According to media reports, the entire staff of Banigala police station, except the station house officer, has been removed. The action was reportedly taken on the complaint of Prime Minister Imran Khan. Two separate notifications were issued from the office of the senior superintendent of police in this regard. Over a dozen subordinates (constables and head constable), three sub-inspectors and three assistant sub-inspectors were removed.
A police officer told daily Dawn that there had been several complaints against the staff of the police station that they were patronising land grabbers and drug dealers, and also minting money from vehicles transporting construction material.
A few days ago, newly appointed IGP Qazi Jamilur Rehman met the prime minister. PM Khan had informed the IGP that the staff of the police station had extorted money from a truck driver, the police official said, adding that the truck driver was traced and called to identify the staff of the police station.
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However, the truck driver made excuses that he might not be able to identify those who extorted money from him, the police official said, adding that the next day the IGP issued orders to remove the staff of the police station.
In Sept 2019, Banigala and three other police stations were declared Model Subdivision, the officer said, adding that the step was taken after the prime minister approved introduction of reforms at the police station level with assistant superintendents of police to work as station house officer for effective administration.
When contacted, Director Media Islamabad Police SP Mohammad Bilal confirmed that the staff of Banigala police station had been removed as there were many complaints against them.
When asked about the meeting between the IGP and the prime minister, the SP said: “I have no knowledge about it; I will get details and reply.”
Reforming Police: A Question of Political Will?
Syeda Aminah Gilani, a Lahore-based academic and political commentator, believes that the police may not be reformed until the overall socio-cultural discourses are improved. “Whether PTI government is,” points out Ms. Gilani, “sincere in reforming the Police culture is a questionable question itself, because the Police is not a department working in isolation, it is part of the greater political and state structure where the evil practices have existed, lingered and now seem to have become an inevitable part of the political system”. She adds “unless the socio-political mindset doesn’t start changing one cannot expect Police to become an ideal department on its own, as it is part of the whole”.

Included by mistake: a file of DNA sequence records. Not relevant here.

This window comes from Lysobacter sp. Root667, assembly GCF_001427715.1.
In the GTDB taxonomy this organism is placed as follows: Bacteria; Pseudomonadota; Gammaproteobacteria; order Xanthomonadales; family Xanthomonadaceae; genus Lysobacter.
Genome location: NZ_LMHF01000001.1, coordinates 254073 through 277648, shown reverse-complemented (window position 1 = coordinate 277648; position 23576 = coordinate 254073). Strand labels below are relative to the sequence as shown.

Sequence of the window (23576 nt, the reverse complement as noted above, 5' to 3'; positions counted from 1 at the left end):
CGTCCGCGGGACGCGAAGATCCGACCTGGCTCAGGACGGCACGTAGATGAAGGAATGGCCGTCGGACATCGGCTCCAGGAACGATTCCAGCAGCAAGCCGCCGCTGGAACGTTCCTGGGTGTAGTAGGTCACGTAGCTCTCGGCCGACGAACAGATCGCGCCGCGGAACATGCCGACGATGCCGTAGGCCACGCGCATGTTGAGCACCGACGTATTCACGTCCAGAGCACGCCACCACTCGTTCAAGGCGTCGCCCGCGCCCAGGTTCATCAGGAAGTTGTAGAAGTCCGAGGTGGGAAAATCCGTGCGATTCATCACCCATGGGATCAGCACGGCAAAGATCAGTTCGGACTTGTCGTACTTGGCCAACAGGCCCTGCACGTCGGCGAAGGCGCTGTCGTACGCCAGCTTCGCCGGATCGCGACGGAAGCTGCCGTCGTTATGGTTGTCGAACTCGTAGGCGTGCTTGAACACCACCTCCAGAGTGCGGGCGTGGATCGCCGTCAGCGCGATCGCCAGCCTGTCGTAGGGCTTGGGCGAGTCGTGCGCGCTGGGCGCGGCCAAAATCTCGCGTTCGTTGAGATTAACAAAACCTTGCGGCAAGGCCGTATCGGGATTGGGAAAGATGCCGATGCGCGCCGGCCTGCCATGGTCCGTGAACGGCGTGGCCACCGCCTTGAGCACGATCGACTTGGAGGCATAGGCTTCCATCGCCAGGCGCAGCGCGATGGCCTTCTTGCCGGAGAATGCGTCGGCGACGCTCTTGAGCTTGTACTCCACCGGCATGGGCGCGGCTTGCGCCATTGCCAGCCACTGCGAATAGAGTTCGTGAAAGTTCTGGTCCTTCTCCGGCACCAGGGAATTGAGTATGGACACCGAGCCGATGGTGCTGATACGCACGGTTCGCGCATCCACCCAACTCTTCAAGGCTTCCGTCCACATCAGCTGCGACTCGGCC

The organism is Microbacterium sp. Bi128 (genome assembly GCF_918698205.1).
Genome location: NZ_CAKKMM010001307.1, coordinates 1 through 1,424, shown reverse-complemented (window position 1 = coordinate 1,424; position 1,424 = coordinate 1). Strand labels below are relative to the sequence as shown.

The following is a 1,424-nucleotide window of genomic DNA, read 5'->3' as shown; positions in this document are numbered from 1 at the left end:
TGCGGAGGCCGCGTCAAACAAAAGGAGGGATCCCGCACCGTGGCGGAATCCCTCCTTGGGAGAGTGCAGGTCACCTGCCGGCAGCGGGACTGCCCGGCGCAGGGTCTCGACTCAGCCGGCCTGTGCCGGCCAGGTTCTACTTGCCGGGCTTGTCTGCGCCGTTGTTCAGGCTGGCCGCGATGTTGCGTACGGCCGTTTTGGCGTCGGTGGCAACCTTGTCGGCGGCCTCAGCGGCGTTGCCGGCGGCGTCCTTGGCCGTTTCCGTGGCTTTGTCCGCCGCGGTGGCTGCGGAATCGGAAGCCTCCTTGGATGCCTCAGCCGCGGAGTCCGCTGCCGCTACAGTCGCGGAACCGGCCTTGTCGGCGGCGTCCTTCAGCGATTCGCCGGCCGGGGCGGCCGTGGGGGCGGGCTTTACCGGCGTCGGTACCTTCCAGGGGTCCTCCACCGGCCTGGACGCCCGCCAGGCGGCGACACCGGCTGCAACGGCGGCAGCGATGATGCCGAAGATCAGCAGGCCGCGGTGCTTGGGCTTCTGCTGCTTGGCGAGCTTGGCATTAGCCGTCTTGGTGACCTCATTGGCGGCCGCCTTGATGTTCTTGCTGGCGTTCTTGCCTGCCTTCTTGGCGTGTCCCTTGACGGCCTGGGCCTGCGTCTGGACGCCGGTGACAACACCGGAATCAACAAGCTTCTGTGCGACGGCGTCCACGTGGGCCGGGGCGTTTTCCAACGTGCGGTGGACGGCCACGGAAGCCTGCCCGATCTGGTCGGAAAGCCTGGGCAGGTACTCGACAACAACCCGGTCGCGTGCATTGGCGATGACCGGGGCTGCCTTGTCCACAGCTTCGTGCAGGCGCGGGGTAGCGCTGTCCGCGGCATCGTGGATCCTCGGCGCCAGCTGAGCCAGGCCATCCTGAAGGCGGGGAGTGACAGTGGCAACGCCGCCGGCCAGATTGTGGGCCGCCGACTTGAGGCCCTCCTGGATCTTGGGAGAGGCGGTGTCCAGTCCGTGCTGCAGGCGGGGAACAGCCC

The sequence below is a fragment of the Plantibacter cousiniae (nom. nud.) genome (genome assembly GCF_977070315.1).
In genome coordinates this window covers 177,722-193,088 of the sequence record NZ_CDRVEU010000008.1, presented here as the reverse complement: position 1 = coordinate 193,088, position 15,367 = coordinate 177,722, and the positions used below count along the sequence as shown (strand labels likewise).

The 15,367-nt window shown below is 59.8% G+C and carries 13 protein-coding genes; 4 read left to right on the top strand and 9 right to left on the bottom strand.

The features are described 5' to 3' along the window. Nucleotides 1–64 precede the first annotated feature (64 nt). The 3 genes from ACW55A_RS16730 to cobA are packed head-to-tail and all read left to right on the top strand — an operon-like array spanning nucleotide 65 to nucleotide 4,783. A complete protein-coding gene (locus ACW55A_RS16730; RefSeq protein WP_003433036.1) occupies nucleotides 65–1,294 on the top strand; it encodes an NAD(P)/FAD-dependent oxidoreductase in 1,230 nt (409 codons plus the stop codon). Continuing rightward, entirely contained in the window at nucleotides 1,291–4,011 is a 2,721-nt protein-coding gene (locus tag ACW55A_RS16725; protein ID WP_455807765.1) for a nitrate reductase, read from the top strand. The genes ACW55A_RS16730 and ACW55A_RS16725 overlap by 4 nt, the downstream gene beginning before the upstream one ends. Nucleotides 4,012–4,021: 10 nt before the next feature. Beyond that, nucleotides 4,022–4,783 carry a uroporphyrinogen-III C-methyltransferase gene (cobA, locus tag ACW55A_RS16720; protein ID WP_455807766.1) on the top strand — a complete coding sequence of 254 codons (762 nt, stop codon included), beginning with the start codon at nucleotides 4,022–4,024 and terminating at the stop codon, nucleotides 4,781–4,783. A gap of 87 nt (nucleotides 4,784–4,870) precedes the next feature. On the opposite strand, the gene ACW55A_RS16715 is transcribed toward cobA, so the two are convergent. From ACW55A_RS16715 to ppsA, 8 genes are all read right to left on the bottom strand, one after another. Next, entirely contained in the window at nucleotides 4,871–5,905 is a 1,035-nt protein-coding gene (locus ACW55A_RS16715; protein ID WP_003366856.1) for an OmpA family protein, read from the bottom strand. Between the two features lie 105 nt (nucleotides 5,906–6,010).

While commenting on the capacity of the police department she laments that no reform packages have ever been implemented in its true spirit. She maintains that “the capacity building of Police has been recognized by previous governments and was placed on list of their agenda, the National Action Plan, National Internal Security Policy, NACTA act have included the crucial and significant role of Police department in country’s fight against violent extremism, however, and only a practical implementation stays missing.
Police is at the center in the achievement of good governance practices, with the promulgation of Police Order 2002, Police was expected to move out of its decades-old “thana culture” which has long paved way for causing distrust and dislike between the public and Police. Though the Police department in Pakistan has laid several lives in the line of duty, their sacrifices remain overshadowed by acts of utter inhumanity and immorality with the conduct of extrajudicial killings and torture on the pretext of political orders or otherwise”.
Ms. Gilani further believes that one more important “aspect which deserves to be taken into consideration is the selection and training criteria, which needs to be revisited for the personnel falling in the lower hierarchy of the police department as it is those Police individuals who are expected to make most interactions with public and as witnessed it is them who cause most dishonor to this crucial state institution”.
Abdul Sattar, columnist, and journalist, recently noted that “Let us begin with the independence of the police department and the current ruling elite’s claim to put an end to political influence. Soon after the government came into power, the DPO of Pakpattan was transferred – some say for merely doing his duty – something that shocked many admirers of Khan. The ex-IG of Khyber Pakhtunkhwa Nasir Durrani, who was tasked to carry out reforms in the Punjab police, resigned after what critics said was interference by politicians. This further fueled suspicions about the claims made by the new government, and later developments seemed to have vindicated them.
Sources claim that the project of de-politicization of police in Punjab became even difficult because of the attitude of the local leadership who believes without accommodative police in the province, it is not possible to ensure the functioning of the government. In initial meetings with members of the provincial assembly, the Prime Minister was also informed that Punjab has different political dynamics and cultural background as compared to KP.